Thursday, June 09, 2011

The King's Book

A friend has a post on his Telegraph blog on the King James Bible's 400th anniversay.

Protestant's/Anglican's often criticise the Catholic Church for keeping the Bible fom ordinary people, I don't really mind that, though it isn't exactly true. ALS points out rightly the King James version was preceded by the Catholic Douai version, and vernacular texts of the Gospels and Epistles existed in Catholic England from the dawn of printing. It was the absence of technology more than obscuring clerics that kept the Bible out of people's hands, though the clerics were concerned about the accuracy and the political or theological manipulation of vernacular translations.

Our pre-Reformation ancestors seemed to have had a highly developed biblical sense, just look at the complexity of some pre-Reformation wall painting schemes or read sermons from the period.
It is important to realise the King James version was indeed that, the King's book, his translation. It was there to remind people the Bible, the Word of God, was translated and given to the Church by the King. In a sense the Word of God was subject to the King.

In a multi-lingual kingdom the Bible itself was a weapon of oppression, it was used to extend the use of the King's English, notably in Wales and Cornwall until the time of Wesley's became a religious desert, the same could be said for those areas where there was a strong regional dialect.

Eamon Duffy has dealt well and at some depth with the decline in literacy in post-Reformation  England. Before the Reformation, he says that the great army of chantry priests spent most of their time not praying for their particular dead teaching the young to read and write using liturgical texts, principly the Vulgate Bible. With our, even lamer than the old ICEL Missal texts, Jerusalem Bible lectionary I often joke that everyone ought learn Greek. This was precisely what happened before the Reformation with the teaching of Latin, it was done so the Vulgate could be understood. It was a matter of bringing the people to the Bible, rather than giving the State approved text to the people.

Martin Luther observed, "There was a time when there was one Pope on the seven hills of Rome, but now there are seven popes on every dunghill in Germany." It was precisely to stop this that the King's Book was carefully produced and carefully distributed. Even then one can assume it was precisely King James' Book that led to the bloody Civil War between Roundheads and Cavaliers, which could also be seen as a war between the Puritan's and King's own Anglican Church which led to Charles, James's son and heir, having his head cut off.

7 comments:

Physiocrat said...

I thought that the proximate cause of the Civil War was a row over tax, notably Ship Money.

Of course there were other issues like the "Divine Right of Kings", as well as economic changes such as the rise of an urban bourgeoisie. The latter was the backbone of the anti-monarchists, as it was again to be at the French and Russian Revolutions - these were no working class/peasant revolts.

Michael Petek said...

Another point to make is that most people who could read were literate in Latin, so they had little need of a vernacular translation. These only came into their own during the age of mass literacy, so that people with little or no faculty for Latin could read at least in their own language.

In many parts of Europe, languages were too diverse in dialects for it to be possible to make a standard translation usable by all, though the need and the possibility of translating the Bible stimulated the development of standard languages.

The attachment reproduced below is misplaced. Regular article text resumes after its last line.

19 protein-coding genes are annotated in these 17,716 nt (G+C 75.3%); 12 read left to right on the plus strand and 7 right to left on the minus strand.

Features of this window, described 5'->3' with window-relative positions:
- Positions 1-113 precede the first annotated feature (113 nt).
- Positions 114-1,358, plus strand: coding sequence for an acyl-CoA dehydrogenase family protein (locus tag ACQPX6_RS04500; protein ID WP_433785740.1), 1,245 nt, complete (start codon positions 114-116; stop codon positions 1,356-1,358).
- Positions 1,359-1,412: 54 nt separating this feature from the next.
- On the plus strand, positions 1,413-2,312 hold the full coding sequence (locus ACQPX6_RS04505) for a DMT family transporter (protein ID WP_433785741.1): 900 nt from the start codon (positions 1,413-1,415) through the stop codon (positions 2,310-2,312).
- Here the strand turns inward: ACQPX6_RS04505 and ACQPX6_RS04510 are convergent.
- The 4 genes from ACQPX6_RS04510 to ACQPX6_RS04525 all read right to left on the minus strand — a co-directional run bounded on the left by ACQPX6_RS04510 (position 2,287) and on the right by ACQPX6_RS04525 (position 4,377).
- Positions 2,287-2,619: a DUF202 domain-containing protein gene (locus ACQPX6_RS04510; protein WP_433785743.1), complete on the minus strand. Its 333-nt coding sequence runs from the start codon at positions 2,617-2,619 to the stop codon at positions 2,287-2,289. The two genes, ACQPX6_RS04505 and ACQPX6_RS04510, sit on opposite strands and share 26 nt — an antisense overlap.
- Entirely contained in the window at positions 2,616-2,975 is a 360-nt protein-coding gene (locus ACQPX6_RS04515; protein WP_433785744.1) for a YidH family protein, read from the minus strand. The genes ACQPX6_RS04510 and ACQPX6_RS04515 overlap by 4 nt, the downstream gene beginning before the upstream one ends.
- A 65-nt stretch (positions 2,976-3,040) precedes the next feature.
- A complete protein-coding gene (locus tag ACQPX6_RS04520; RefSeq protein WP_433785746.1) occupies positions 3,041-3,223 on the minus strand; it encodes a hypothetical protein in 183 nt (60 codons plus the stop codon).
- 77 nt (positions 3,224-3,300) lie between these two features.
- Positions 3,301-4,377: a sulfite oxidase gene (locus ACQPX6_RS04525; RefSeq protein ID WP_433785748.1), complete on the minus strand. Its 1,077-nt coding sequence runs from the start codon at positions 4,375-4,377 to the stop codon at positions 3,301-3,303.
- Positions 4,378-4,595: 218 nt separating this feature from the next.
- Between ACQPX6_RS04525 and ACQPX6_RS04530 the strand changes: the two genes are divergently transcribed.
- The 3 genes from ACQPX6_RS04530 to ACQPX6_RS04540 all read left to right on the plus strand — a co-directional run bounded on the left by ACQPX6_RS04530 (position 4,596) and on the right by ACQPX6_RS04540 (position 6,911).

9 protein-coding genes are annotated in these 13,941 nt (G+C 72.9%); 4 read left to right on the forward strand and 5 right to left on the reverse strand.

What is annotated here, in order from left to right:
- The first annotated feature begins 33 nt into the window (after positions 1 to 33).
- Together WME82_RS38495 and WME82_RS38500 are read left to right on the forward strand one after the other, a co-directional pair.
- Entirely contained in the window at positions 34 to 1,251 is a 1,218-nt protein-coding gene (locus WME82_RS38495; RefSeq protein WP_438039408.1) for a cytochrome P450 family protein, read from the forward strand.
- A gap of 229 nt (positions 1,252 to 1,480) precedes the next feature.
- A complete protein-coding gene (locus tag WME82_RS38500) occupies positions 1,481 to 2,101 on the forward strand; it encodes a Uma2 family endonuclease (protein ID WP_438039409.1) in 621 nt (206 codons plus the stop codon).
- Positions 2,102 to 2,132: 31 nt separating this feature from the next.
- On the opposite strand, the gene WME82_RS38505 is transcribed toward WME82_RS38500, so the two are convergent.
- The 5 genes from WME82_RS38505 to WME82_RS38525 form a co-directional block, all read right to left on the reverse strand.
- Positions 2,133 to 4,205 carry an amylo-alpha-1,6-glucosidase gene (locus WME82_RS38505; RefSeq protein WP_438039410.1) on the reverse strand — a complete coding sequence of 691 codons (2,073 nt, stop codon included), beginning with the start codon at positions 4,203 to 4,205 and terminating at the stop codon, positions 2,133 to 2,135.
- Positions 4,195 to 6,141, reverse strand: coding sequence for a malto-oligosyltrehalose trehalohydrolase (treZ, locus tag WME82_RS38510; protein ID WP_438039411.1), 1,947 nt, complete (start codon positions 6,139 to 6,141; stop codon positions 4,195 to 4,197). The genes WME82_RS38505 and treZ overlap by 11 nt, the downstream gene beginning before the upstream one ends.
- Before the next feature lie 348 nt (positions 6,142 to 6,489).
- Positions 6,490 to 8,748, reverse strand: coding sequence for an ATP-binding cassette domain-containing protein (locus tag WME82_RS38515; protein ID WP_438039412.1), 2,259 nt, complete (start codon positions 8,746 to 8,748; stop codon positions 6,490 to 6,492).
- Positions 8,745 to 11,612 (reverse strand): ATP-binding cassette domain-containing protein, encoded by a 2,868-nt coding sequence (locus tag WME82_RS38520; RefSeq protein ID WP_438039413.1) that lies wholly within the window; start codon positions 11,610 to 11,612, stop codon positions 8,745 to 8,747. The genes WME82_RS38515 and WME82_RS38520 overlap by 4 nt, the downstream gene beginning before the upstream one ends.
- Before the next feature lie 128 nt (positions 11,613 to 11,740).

The development of modern German was stimulated by Luther's work.

The foundation of the modern literary Slovene language was laid by Protestants such as Juraj Dalmatin and Primoz Trubar who translated the Bible for the benefit of what was then a Protestant country.

Even today, Slovene is so diverse in dialects (there are 46 of them in a nation of 2 million) that the standard language has an artificiality about it that means it has to be learned and taught. I visited a website yesterday that places phrases in standard Slovene alongside their equivalents in my father's dialect. It's amazing how different they are.

Little White Squibba said...

What a lot of awful results from translating the Bible! Are you sure that Mrs Thatcher was not responsible for some of them?

musky said...

Would it not be the case that only a small minority of people could read or write English at the time of the King James translation? If so the people still had to be brought to the Bible because they now had to learn to read English. I assume they were no better off until after 1870 when they were sent to school by the state.

John Kearney said...

On my visit to St Agatha`s Church, five minutes from Portsmouth Cathedral they had a bust of King Charles I, who apparently Anglican regard as a martyr for the Engish Church It was about the only thing not Catholic in Fr John Maunder`s Traditional Anglican Church. The Church opened in 1992 after a clusue and Father collected tabenacles,stained glass windows, statues, painting, from closing down Roman Catholic establishments. it is a museum almost of our lost art. It is well worth a visit though the Catholic Bishop round the corner is not keen to take the few steps there.

Richard said...

musky, State education reduced literacy, not increased it.

Tests on boys entering the Royal Navy before 1870 show that more school-leavers could read and write then than can today.

And, as someone mentioned, Prof. Duffy has shown that the ability to read was far more widespread in pre-Reformation times than we think.

Richard said...

I think it's a bad idea for untrained people to read the Bible. There's a great danger of taking one or two bits out of context, and developing them into heresies.